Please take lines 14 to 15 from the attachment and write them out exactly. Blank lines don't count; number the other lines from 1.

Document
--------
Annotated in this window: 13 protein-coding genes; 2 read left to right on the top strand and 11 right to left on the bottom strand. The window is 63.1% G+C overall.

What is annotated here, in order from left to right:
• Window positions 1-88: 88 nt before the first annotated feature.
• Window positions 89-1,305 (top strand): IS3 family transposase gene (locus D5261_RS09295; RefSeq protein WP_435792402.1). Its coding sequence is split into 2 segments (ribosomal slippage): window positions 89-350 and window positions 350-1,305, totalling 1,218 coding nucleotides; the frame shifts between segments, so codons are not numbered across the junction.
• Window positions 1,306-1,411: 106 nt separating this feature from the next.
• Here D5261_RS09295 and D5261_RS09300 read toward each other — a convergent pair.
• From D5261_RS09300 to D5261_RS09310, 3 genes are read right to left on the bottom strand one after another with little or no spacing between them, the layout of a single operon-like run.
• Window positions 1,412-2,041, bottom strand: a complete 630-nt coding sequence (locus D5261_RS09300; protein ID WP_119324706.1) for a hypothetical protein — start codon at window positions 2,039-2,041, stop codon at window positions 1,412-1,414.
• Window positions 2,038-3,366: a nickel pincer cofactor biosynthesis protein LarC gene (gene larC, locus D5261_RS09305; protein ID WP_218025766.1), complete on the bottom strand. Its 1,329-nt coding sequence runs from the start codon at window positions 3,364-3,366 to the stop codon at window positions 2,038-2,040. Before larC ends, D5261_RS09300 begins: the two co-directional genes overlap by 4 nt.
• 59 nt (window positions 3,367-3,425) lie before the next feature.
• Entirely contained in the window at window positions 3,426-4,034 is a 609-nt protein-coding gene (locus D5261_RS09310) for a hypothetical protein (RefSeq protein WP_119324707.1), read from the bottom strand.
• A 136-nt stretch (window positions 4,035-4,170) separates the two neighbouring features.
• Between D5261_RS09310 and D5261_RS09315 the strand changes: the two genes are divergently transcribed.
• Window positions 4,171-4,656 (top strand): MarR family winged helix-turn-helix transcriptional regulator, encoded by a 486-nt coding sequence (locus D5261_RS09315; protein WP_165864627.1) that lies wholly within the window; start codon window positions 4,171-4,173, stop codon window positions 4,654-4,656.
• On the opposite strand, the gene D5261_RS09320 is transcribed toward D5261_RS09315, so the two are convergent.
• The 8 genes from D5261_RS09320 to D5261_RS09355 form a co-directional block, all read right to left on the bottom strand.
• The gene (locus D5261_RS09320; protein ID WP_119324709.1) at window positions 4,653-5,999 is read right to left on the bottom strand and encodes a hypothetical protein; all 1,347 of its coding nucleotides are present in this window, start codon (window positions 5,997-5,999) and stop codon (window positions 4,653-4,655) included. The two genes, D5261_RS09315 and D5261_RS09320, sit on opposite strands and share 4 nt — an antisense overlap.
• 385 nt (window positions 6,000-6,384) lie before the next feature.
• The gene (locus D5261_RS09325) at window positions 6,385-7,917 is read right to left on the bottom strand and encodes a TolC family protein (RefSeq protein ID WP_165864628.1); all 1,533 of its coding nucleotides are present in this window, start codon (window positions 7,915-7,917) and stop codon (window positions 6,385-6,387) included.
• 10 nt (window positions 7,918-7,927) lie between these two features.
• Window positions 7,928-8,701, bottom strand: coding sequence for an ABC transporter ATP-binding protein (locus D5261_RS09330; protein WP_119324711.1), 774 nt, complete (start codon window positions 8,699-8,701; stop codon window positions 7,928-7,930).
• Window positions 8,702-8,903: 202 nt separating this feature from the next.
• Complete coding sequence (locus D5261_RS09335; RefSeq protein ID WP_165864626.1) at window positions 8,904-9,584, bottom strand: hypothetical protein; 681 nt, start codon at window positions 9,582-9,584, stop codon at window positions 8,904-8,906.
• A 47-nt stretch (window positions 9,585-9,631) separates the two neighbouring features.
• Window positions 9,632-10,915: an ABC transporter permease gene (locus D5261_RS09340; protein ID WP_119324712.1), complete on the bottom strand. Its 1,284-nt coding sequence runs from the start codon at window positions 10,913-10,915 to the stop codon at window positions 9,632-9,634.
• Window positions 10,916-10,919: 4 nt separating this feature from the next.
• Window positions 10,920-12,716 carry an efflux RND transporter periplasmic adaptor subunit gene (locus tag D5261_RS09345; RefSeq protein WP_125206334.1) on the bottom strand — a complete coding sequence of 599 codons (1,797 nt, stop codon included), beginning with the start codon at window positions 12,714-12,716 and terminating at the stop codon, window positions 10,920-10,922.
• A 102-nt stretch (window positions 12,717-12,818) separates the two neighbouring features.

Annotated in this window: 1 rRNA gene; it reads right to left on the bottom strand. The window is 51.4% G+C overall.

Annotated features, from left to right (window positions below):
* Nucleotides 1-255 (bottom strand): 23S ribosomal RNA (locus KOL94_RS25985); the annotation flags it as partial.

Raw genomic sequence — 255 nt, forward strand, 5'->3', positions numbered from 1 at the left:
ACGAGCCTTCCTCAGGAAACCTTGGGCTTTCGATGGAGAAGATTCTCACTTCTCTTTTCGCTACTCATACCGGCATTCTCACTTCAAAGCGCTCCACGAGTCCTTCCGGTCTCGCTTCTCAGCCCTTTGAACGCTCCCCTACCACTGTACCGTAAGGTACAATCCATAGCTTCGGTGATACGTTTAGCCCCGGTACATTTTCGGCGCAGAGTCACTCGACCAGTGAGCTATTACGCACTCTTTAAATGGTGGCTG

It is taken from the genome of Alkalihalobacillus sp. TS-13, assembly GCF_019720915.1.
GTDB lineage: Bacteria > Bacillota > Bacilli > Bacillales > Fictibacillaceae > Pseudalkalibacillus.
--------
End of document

• Window positions 4,171-4,656 (top strand): MarR family winged helix-turn-helix transcriptional regulator, encoded by a 486-nt coding sequence (locus D5261_RS09315; protein WP_165864627.1) that lies wholly within the window; start codon window positions 4,171-4,173, stop codon window positions 4,654-4,656.
• On the opposite strand, the gene D5261_RS09320 is transcribed toward D5261_RS09315, so the two are convergent.